what I would do there that I can't do now,
and I couldn't think of anything.
you can't tell who's lonely anymore
sitting by themselves in a coffee shop
texting nonstop

where are the spaces I'm supposed to fit into?
where can I make a silence
for you to speak?

all the faintly-recognizeable faces
friend of a friendslist, maybe
the shape of a bell
in the shape of a tower
ringing for no one in particular
All the dozen or so orange safety lights on the edge of the industrial port are flashing on and off at different times, so that the objects to which they are attached seem to be overlaid by a translucent sheet of reflective material that randomly sparkles in the light.

Like a fresh bank of snow, when you walk by -- and every time you move, a whole different set of snow-crystals happens to be aiming you straight in the eye. Or imagine, instead of walking by, pirouetting, your head whipping around on each rotation, trying to remember if the lights are still in the same place.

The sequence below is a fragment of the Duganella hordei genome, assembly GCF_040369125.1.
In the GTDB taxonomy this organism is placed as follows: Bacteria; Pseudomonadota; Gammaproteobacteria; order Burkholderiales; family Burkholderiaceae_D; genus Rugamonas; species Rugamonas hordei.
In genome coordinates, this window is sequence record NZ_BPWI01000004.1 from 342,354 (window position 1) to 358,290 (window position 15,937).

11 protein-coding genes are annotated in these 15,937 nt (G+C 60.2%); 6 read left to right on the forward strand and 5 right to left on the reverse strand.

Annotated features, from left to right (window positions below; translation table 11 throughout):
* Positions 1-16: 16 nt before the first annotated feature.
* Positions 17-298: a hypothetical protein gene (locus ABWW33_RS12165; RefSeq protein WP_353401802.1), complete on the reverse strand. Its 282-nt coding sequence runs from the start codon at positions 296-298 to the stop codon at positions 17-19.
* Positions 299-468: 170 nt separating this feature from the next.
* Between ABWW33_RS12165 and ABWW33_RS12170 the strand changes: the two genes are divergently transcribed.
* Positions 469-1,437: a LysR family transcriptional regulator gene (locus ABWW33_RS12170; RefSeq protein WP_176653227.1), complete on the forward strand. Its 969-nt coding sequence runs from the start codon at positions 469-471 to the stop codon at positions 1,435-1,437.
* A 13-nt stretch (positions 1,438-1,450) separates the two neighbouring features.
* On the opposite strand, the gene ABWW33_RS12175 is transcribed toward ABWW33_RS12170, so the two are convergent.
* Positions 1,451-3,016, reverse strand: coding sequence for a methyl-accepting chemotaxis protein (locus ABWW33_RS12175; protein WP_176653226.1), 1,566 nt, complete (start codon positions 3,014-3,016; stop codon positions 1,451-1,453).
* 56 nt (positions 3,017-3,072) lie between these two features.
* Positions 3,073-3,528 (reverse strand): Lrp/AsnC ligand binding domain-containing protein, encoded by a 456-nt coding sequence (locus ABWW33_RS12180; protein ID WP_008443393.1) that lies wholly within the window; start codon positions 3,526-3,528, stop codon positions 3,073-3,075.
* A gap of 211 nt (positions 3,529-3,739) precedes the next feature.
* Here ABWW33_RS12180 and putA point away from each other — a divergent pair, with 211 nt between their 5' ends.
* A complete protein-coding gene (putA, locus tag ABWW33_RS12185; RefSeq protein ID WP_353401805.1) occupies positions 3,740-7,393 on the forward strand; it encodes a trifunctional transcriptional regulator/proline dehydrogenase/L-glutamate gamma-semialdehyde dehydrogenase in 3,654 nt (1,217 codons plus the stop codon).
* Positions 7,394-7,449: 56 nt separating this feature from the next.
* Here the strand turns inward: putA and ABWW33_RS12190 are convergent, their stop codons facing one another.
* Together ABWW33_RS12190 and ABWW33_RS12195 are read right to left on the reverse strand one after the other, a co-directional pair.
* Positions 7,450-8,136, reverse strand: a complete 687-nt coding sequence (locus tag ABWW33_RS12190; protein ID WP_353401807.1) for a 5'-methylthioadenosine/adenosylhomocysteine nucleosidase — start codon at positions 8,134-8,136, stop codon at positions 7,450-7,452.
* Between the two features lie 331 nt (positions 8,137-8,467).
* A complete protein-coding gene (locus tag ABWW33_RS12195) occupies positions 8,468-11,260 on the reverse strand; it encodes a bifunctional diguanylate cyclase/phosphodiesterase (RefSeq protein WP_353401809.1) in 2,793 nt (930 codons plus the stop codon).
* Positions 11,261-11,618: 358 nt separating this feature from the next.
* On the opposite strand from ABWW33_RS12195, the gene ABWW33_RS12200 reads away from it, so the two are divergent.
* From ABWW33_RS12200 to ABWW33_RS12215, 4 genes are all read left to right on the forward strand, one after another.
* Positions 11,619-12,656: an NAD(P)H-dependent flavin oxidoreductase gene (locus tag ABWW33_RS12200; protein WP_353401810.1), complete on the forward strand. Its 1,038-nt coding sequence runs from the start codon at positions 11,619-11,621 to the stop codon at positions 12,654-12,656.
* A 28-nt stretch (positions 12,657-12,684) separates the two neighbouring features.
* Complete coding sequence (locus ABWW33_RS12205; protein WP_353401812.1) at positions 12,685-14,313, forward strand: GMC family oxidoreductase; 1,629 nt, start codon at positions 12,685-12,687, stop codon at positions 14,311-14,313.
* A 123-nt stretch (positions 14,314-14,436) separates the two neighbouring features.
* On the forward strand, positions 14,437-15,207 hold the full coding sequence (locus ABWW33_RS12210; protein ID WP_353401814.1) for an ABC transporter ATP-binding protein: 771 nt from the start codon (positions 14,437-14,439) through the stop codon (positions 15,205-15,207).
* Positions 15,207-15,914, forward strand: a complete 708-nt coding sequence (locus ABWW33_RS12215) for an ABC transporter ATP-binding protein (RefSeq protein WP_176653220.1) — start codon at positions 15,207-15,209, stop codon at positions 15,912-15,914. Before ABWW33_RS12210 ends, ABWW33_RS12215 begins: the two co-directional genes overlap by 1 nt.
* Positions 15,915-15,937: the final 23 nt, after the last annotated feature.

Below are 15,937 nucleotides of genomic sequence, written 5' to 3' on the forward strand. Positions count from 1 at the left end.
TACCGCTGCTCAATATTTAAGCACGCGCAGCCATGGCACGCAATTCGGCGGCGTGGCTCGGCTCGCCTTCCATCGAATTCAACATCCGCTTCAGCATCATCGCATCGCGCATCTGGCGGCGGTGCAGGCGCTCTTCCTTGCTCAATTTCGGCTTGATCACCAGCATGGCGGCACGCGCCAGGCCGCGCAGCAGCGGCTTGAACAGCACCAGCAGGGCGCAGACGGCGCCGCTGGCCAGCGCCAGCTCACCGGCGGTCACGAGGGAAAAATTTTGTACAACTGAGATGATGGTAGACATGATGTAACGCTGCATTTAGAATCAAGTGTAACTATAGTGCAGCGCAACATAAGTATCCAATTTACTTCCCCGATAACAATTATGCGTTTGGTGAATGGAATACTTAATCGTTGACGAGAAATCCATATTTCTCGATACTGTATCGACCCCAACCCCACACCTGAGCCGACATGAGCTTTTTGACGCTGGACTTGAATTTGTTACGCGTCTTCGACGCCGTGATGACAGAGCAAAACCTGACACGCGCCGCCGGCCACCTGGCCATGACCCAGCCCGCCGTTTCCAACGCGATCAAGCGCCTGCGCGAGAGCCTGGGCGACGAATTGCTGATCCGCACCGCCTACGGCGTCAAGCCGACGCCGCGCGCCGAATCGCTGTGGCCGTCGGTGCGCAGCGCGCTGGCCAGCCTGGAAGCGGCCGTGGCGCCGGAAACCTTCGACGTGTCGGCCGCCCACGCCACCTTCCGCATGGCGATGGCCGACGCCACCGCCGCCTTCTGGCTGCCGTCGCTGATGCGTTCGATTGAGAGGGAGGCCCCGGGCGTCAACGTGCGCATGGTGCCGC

I am currently on week two of a self-imposed hiatus from using my computer when at home, and though I do have the Internet at work I just realized that I am not in the habit of checking livejournal at work at all. So I may be missing some things, dear friends, and for that I apologize. But meanwhile I have at least read a lot of books?
Today I went to work at six in the morning, like a stockbroker or something. It was one of those cases where things just happen to line up that way -- like an asteroid that spends a few days masquerading as a moon. In fact I had been up all night.

It is also the first day of rain, the first day of actual autumn. I took my umbrella; the floors of the world were wet, both inside and outside. The bus was remarkably crowded, but it was probably only remarkable to me, since I cannot imagine so many people getting up so early to go to work. For everyone else it was probably just the bus. In any case an empty seat appeared immediately. I sat reading The Waves in a dark bus even though it was still somehow morning, which let me tell you.

And I thought to myself 'this is okay. I could do this more than once.'
It seems only fair, since I brought it up, to add that my grandfather died, a few hours ago, as peacefully as one might hope for. (They took him off life support, basically.)